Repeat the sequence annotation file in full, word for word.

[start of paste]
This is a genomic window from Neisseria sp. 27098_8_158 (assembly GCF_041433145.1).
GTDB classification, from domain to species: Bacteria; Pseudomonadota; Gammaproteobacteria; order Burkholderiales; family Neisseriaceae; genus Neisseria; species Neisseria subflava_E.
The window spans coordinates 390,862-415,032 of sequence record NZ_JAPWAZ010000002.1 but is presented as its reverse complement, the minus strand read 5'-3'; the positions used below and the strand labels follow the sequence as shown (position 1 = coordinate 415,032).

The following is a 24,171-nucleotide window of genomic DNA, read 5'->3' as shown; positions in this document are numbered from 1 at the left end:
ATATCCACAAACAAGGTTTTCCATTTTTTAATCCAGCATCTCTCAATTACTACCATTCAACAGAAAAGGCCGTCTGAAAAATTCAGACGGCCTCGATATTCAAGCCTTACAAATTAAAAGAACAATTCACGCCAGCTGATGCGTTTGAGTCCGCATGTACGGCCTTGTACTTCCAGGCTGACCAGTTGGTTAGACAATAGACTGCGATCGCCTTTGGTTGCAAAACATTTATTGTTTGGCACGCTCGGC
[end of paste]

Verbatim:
This is a genomic window from Neisseria sp. 27098_8_158 (assembly GCF_041433145.1).
GTDB classification, from domain to species: Bacteria; Pseudomonadota; Gammaproteobacteria; order Burkholderiales; family Neisseriaceae; genus Neisseria; species Neisseria subflava_E.
The window spans coordinates 390,862-415,032 of sequence record NZ_JAPWAZ010000002.1 but is presented as its reverse complement, the minus strand read 5'-3'; the positions used below and the strand labels follow the sequence as shown (position 1 = coordinate 415,032).

The following is a 24,171-nucleotide window of genomic DNA, read 5'->3' as shown; positions in this document are numbered from 1 at the left end:
ATATCCACAAACAAGGTTTTCCATTTTTTAATCCAGCATCTCTCAATTACTACCATTCAACAGAAAAGGCCGTCTGAAAAATTCAGACGGCCTCGATATTCAAGCCTTACAAATTAAAAGAACAATTCACGCCAGCTGATGCGTTTGAGTCCGCATGTACGGCCTTGTACTTCCAGGCTGACCAGTTGGTTAGACAATAGACTGCGATCGCCTTTGGTTGCAAAACATTTATTGTTTGGCACGCTCGGC